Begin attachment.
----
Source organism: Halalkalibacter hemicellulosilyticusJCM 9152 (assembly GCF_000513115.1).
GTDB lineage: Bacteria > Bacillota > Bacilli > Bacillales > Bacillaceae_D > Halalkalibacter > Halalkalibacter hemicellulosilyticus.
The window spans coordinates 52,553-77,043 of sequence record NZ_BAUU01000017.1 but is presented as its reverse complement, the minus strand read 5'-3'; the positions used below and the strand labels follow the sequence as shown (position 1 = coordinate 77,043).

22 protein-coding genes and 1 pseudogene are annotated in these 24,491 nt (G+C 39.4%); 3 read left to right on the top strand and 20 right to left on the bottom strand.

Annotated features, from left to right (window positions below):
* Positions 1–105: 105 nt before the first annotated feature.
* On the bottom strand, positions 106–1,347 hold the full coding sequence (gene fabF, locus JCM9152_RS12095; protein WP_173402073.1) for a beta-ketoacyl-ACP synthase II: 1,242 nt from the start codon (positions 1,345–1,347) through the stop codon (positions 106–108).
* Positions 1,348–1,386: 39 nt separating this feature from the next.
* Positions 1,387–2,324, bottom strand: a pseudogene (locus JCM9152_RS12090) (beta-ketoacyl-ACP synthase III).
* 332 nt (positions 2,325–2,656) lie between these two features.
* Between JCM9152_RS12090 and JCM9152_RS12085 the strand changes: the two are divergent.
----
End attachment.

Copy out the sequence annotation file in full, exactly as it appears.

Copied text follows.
Source organism: Halalkalibacter hemicellulosilyticusJCM 9152 (assembly GCF_000513115.1).
GTDB lineage: Bacteria > Bacillota > Bacilli > Bacillales > Bacillaceae_D > Halalkalibacter > Halalkalibacter hemicellulosilyticus.
The window spans coordinates 52,553-77,043 of sequence record NZ_BAUU01000017.1 but is presented as its reverse complement, the minus strand read 5'-3'; the positions used below and the strand labels follow the sequence as shown (position 1 = coordinate 77,043).

22 protein-coding genes and 1 pseudogene are annotated in these 24,491 nt (G+C 39.4%); 3 read left to right on the top strand and 20 right to left on the bottom strand.

Annotated features, from left to right (window positions below):
* Positions 1–105: 105 nt before the first annotated feature.
* On the bottom strand, positions 106–1,347 hold the full coding sequence (gene fabF, locus JCM9152_RS12095; protein WP_173402073.1) for a beta-ketoacyl-ACP synthase II: 1,242 nt from the start codon (positions 1,345–1,347) through the stop codon (positions 106–108).
* Positions 1,348–1,386: 39 nt separating this feature from the next.
* Positions 1,387–2,324, bottom strand: a pseudogene (locus JCM9152_RS12090) (beta-ketoacyl-ACP synthase III).
* 332 nt (positions 2,325–2,656) lie between these two features.
* Between JCM9152_RS12090 and JCM9152_RS12085 the strand changes: the two are divergent.